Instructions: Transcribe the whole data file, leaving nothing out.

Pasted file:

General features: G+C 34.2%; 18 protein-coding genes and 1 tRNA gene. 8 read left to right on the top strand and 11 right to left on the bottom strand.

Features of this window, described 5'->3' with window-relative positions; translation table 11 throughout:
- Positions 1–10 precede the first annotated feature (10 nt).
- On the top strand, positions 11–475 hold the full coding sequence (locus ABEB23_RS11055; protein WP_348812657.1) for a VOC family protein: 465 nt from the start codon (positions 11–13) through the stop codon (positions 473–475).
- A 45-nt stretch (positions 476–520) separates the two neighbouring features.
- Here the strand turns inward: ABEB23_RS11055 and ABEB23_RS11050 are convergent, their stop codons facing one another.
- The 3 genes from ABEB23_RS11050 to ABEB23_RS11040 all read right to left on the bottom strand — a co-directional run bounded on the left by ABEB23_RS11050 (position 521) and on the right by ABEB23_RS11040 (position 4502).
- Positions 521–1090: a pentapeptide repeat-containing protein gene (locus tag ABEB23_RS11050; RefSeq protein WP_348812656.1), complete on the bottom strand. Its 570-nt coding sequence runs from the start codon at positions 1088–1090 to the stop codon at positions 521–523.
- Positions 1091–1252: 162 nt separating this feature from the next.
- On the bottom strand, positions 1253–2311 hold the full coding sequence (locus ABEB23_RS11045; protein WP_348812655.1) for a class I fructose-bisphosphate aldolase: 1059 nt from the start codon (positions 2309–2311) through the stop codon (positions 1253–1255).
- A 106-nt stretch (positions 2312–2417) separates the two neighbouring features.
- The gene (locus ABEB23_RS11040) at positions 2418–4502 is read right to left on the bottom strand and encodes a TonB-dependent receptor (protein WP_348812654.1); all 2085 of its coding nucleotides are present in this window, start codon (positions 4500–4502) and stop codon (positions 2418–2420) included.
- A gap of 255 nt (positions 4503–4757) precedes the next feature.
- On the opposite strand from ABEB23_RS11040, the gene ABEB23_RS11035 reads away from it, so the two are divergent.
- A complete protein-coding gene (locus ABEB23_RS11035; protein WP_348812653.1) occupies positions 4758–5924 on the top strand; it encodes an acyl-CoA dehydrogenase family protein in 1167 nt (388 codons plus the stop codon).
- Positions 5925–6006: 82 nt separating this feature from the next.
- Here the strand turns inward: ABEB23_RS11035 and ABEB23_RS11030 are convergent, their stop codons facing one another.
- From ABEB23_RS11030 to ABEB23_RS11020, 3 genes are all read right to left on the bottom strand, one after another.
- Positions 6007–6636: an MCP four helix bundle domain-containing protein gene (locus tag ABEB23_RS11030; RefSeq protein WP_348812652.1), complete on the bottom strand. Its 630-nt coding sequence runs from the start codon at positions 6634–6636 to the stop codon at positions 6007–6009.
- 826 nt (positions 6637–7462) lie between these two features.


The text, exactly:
General features: G+C 34.2%; 18 protein-coding genes and 1 tRNA gene. 8 read left to right on the top strand and 11 right to left on the bottom strand.

Features of this window, described 5'->3' with window-relative positions; translation table 11 throughout:
- Positions 1–10 precede the first annotated feature (10 nt).
- On the top strand, positions 11–475 hold the full coding sequence (locus ABEB23_RS11055; protein WP_348812657.1) for a VOC family protein: 465 nt from the start codon (positions 11–13) through the stop codon (positions 473–475).
- A 45-nt stretch (positions 476–520) separates the two neighbouring features.
- Here the strand turns inward: ABEB23_RS11055 and ABEB23_RS11050 are convergent, their stop codons facing one another.
- The 3 genes from ABEB23_RS11050 to ABEB23_RS11040 all read right to left on the bottom strand — a co-directional run bounded on the left by ABEB23_RS11050 (position 521) and on the right by ABEB23_RS11040 (position 4502).
- Positions 521–1090: a pentapeptide repeat-containing protein gene (locus tag ABEB23_RS11050; RefSeq protein WP_348812656.1), complete on the bottom strand. Its 570-nt coding sequence runs from the start codon at positions 1088–1090 to the stop codon at positions 521–523.
- Positions 1091–1252: 162 nt separating this feature from the next.
- On the bottom strand, positions 1253–2311 hold the full coding sequence (locus ABEB23_RS11045; protein WP_348812655.1) for a class I fructose-bisphosphate aldolase: 1059 nt from the start codon (positions 2309–2311) through the stop codon (positions 1253–1255).
- A 106-nt stretch (positions 2312–2417) separates the two neighbouring features.
- The gene (locus ABEB23_RS11040) at positions 2418–4502 is read right to left on the bottom strand and encodes a TonB-dependent receptor (protein WP_348812654.1); all 2085 of its coding nucleotides are present in this window, start codon (positions 4500–4502) and stop codon (positions 2418–2420) included.
- A gap of 255 nt (positions 4503–4757) precedes the next feature.
- On the opposite strand from ABEB23_RS11040, the gene ABEB23_RS11035 reads away from it, so the two are divergent.
- A complete protein-coding gene (locus ABEB23_RS11035; protein WP_348812653.1) occupies positions 4758–5924 on the top strand; it encodes an acyl-CoA dehydrogenase family protein in 1167 nt (388 codons plus the stop codon).
- Positions 5925–6006: 82 nt separating this feature from the next.
- Here the strand turns inward: ABEB23_RS11035 and ABEB23_RS11030 are convergent, their stop codons facing one another.
- From ABEB23_RS11030 to ABEB23_RS11020, 3 genes are all read right to left on the bottom strand, one after another.
- Positions 6007–6636: an MCP four helix bundle domain-containing protein gene (locus tag ABEB23_RS11030; RefSeq protein WP_348812652.1), complete on the bottom strand. Its 630-nt coding sequence runs from the start codon at positions 6634–6636 to the stop codon at positions 6007–6009.
- 826 nt (positions 6637–7462) lie between these two features.